The Activity Counseling Trial (ACT) was a multi-center study conducted between 1995 and 1997 in part by The Cooper Institute and was sponsored by the National Heart, Lung, and Blood Institute. The purpose of ACT was to develop and evaluate ways primary care physicians could implement physical activity counseling to sedentary patients in a clinical setting in an effort to increase and maintain their physical activity and cardiorespiratory fitness.
Project ACTIVE was a study conducted at The Cooper Institute over a 24-month period between January 1994 and January 1996 and included 235 sedentary, healthy adults.
Funded by the U. S. Department of Defense TRICARE Management Agency (TMA), the Healthy Eating and Active Living in TRICARE Households (HEALTH) trial was conducted between 2005 and 2008 to identify a cost effective potential benefits program that would produce weight loss in overweight/obese patients.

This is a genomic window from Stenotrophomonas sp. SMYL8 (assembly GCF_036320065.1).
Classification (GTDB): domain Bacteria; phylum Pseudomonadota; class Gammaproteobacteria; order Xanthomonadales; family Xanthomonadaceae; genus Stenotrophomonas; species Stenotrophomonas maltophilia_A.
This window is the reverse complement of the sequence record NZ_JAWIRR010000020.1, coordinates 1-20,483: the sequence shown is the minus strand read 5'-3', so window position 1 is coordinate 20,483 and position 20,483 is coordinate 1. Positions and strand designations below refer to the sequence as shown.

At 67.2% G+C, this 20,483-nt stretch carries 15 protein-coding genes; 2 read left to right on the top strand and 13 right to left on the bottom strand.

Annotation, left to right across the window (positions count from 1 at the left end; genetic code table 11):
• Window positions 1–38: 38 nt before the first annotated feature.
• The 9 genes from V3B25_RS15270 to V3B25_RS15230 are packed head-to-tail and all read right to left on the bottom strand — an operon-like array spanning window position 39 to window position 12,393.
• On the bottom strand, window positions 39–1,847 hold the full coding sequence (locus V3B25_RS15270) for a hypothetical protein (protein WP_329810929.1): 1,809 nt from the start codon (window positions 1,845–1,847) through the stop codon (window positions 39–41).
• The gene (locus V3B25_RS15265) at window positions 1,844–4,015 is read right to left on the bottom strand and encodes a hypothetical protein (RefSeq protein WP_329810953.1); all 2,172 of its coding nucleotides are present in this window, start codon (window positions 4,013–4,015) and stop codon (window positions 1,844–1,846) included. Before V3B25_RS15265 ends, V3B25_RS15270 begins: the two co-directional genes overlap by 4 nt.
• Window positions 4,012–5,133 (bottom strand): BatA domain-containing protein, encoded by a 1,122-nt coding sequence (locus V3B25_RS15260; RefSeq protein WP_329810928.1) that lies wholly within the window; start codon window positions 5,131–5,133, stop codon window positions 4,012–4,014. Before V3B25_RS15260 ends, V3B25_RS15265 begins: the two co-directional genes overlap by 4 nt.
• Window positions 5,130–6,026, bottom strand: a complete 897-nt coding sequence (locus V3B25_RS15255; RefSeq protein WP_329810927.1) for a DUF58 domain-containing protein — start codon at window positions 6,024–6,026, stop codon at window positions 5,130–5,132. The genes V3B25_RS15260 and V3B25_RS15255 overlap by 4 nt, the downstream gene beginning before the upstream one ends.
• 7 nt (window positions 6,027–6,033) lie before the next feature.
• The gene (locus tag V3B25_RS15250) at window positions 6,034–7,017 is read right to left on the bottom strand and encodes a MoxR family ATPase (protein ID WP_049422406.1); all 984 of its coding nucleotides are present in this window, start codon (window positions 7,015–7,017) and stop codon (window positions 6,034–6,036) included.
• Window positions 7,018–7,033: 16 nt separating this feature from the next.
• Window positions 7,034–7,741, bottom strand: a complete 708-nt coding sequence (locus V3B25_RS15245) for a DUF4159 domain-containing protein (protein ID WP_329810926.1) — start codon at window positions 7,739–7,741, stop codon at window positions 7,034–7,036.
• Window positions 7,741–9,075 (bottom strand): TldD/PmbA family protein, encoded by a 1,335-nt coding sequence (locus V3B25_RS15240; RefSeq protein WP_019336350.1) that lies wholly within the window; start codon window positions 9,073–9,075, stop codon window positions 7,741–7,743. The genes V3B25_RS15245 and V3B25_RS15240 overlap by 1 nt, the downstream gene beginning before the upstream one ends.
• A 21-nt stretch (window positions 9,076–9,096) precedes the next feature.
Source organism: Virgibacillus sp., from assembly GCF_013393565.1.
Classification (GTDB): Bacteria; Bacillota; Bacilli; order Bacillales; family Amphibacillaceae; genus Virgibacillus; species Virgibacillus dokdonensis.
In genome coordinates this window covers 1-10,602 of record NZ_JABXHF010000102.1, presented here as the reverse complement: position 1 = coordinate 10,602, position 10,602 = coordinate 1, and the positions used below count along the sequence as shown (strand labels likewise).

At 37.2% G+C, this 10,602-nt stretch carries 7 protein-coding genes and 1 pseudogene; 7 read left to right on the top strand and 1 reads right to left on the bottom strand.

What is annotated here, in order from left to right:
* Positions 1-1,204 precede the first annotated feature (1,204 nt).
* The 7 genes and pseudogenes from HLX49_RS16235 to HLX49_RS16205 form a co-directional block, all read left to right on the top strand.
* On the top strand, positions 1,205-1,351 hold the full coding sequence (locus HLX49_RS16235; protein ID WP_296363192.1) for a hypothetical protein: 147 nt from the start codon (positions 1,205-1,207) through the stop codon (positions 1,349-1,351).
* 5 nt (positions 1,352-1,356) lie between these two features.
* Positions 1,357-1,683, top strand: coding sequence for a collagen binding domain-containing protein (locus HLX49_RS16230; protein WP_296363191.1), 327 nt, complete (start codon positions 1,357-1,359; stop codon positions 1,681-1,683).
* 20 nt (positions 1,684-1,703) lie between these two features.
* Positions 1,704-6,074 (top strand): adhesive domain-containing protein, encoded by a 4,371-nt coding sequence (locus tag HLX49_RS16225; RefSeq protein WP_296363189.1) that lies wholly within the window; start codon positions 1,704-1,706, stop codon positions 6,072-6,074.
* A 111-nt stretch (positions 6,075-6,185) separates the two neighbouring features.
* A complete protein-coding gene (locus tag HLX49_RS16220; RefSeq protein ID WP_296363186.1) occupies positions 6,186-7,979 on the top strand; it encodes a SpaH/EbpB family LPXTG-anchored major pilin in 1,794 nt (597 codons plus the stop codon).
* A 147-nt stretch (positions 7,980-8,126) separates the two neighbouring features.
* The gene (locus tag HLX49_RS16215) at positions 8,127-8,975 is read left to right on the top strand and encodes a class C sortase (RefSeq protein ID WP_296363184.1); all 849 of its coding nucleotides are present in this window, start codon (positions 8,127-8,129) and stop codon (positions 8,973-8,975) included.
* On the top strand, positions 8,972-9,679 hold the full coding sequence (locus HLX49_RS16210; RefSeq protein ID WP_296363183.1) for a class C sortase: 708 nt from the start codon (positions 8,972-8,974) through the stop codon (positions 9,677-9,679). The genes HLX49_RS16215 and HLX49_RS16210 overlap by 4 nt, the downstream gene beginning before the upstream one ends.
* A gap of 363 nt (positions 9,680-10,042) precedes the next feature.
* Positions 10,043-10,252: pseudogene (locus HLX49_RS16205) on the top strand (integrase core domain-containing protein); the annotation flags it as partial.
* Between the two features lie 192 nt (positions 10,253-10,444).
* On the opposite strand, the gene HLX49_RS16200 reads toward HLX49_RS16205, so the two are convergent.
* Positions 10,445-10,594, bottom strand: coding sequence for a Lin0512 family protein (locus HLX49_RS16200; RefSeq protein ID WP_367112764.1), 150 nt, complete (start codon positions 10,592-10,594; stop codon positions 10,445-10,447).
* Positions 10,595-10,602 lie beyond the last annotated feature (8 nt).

Being overweight or obese is related to an increase in disease and early death. The number of overweight and obese men and women in the United States continues to increase, leading to a serious public health problem.
The Lifestyle Nutrition study was conducted from October 2001-April 2002 in which we tested a curriculum that focused on teaching adults lifestyle skills for improving the quality of their diet.
The PRIME (Physically Ready for Invigorating Movement Everyday) study was conducted at The Cooper Institute over a two year study period between January 1998 and January 2000. This study compared the dedication or adherence of two different groups to physical activity based on two different types of lifestyle activity intervention over six months.